4.3 Event 3: Satellite and rocket body encounter The third and final event that we investigate is another close approach between a satellite and a rocket body, in this case not the payload’s parent upper stage. The two objects are COSMOS 1459 (NORAD ID 14057) and the SL-8 rocket body with NORAD ID 28381, and the event took place on 24 June 2019. LeoLabs’ Conjunction Analysis Report for this event is available at https://platform.leolabs.space/conjunctions/reports/9237784. These objects have a combined mass of over 2200 kg and each have an RCS of approximately 4 m2 according to LeoLabs. A summary of the data for this event is shown in Fig. 4.5. In this case, the LeoLabs-derived TCA, miss distance, and Pc evolved considerably in the days leading up to TCA. LeoLabs first identified the event approximately 3 days before TCA, and generated 16 unique CDMs for the event. The TCA evolved by over 0.1 seconds in those 3 days. In addition, despite the state solutions having low uncertainties, the miss distance evolved from about 850 meters 3 days out, to less than 100 meters in the retrospective analysis performed after TCA. This significant change resulted in the probability of collision evolving from a negligible value 3 days out to 10-3 to 10-4 on the day of the event. This is highlighted in the evolution of the error ellipses, which shifted in the horizontal plane but remained largely fixed in the vertical plane. The final result for this event as reported by LeoLabs was a miss distance of approximately 97 meters at 12.635 km/s and a Pc close to 10-3. The result derived from CSpOC TLEs showed a miss distance of approximately 60 meters at 12.635 km/s, in good agreement. This event appeared on the MCMA TLE list only the day before TCA, First Int'l. Orbital Debris Conf. (2019) 6096.pdf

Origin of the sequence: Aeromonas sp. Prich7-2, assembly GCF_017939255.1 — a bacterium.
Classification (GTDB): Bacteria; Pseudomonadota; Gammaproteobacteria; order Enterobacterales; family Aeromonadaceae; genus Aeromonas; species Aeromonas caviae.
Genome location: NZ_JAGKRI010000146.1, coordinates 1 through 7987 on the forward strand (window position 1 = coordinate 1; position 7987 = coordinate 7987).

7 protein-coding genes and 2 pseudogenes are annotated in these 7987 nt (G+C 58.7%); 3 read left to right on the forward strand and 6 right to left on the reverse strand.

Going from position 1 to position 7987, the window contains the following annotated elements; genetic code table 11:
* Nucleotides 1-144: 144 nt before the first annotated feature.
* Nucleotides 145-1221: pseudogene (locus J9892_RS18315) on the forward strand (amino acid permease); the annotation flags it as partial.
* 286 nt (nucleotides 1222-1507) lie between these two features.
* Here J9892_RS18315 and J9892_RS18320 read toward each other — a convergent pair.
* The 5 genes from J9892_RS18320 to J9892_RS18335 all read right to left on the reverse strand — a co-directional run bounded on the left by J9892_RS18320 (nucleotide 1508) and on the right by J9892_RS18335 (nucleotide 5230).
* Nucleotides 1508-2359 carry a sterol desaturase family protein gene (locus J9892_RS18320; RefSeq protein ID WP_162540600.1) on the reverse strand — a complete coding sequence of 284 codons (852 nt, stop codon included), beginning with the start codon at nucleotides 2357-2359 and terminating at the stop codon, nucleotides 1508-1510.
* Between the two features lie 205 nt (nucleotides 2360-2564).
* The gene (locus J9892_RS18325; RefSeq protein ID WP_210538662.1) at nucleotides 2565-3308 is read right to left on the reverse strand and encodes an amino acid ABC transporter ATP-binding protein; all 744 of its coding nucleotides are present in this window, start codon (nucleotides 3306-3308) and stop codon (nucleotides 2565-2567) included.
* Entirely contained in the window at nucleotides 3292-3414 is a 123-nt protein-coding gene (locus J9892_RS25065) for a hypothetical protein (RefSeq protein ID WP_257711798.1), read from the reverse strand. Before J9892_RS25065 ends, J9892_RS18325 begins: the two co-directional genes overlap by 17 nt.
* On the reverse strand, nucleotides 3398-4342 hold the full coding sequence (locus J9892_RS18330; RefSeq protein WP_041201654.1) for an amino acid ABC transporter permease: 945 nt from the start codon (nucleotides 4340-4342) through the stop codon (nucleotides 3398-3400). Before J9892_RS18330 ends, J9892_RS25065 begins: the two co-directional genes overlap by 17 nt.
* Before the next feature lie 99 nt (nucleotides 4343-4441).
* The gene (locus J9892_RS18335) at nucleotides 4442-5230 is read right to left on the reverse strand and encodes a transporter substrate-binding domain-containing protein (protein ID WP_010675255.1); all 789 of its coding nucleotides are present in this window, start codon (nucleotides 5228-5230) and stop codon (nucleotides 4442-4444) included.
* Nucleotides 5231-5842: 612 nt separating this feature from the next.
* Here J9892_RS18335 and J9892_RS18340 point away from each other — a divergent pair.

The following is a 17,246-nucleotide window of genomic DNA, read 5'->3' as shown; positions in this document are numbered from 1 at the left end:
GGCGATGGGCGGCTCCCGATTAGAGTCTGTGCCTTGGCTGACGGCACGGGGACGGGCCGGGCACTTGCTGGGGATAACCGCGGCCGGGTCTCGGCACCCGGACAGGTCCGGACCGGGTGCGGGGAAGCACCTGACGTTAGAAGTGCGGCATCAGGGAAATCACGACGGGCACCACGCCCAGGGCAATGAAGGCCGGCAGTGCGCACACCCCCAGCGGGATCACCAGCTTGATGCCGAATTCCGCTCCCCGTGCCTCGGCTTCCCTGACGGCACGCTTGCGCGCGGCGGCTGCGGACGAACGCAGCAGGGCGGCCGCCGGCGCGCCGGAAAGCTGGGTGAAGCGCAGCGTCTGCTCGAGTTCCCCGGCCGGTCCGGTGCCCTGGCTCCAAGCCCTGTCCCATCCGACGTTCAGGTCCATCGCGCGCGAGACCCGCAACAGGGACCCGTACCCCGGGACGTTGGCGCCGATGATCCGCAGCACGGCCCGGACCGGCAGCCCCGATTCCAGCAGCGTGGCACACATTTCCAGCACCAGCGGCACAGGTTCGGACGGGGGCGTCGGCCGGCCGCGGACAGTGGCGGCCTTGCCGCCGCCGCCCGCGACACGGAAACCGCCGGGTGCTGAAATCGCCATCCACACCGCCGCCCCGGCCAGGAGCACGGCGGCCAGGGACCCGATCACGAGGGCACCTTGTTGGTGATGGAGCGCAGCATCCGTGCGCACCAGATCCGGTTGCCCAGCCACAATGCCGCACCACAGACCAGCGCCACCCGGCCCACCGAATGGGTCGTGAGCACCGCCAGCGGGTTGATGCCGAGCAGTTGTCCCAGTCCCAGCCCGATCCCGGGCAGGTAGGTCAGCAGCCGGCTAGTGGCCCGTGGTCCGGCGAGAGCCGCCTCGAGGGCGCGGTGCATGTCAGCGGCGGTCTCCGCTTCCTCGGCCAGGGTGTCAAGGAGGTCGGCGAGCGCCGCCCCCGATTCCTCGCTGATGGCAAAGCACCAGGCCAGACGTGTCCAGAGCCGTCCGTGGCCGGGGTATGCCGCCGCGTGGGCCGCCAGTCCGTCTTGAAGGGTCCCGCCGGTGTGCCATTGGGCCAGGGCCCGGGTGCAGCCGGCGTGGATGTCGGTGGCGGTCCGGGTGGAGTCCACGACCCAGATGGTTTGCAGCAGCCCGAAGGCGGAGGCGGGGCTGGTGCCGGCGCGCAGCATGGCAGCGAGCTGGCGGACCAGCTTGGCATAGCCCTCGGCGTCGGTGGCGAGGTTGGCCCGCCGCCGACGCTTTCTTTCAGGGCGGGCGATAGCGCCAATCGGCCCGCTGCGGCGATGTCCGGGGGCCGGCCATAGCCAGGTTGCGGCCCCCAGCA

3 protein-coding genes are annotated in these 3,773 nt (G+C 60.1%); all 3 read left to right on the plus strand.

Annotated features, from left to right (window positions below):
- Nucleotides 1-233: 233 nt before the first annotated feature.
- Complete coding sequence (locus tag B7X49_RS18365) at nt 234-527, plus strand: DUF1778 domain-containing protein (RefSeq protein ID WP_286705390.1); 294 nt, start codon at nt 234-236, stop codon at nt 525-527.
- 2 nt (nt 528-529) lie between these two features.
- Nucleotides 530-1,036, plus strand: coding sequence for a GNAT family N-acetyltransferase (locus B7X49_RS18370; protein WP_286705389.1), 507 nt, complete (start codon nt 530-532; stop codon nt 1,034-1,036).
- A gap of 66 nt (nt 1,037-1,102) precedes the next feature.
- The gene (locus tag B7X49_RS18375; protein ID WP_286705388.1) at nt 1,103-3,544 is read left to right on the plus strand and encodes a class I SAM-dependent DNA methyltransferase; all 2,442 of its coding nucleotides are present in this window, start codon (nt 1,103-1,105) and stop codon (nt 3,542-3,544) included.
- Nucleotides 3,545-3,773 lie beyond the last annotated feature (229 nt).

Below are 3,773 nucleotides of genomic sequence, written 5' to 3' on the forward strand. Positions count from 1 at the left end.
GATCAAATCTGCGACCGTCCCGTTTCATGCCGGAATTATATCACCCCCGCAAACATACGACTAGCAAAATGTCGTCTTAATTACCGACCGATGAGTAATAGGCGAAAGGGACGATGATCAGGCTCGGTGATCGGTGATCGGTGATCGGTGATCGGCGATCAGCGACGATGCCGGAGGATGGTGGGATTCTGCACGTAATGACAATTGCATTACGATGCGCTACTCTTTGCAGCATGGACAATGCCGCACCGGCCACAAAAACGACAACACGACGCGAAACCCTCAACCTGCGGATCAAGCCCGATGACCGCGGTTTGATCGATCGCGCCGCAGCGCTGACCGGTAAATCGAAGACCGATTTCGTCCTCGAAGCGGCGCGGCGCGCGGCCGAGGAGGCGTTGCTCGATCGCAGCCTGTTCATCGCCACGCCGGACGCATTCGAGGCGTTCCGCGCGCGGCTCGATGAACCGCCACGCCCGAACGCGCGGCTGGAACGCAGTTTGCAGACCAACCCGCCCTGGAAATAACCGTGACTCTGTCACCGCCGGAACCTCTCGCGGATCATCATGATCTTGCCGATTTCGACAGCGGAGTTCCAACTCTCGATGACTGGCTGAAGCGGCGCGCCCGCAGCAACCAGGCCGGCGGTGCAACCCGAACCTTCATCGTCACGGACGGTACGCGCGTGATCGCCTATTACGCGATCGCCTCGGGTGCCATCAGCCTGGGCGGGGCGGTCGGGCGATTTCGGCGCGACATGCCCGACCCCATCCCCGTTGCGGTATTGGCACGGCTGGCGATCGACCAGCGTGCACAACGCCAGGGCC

which is consistent with the significant evolution of the rocket body ephemeris. Data derived from CSpOC SP ephemeris were not available for this case. This event serves to demonstrate that frequent updates and continuous monitoring of events is needed in order to accurately predict collision risk. Events can evolve rapidly with time, and while the cause of that evolution is not always known, frequent updates and forecast revisions are required to accurately characterize risk.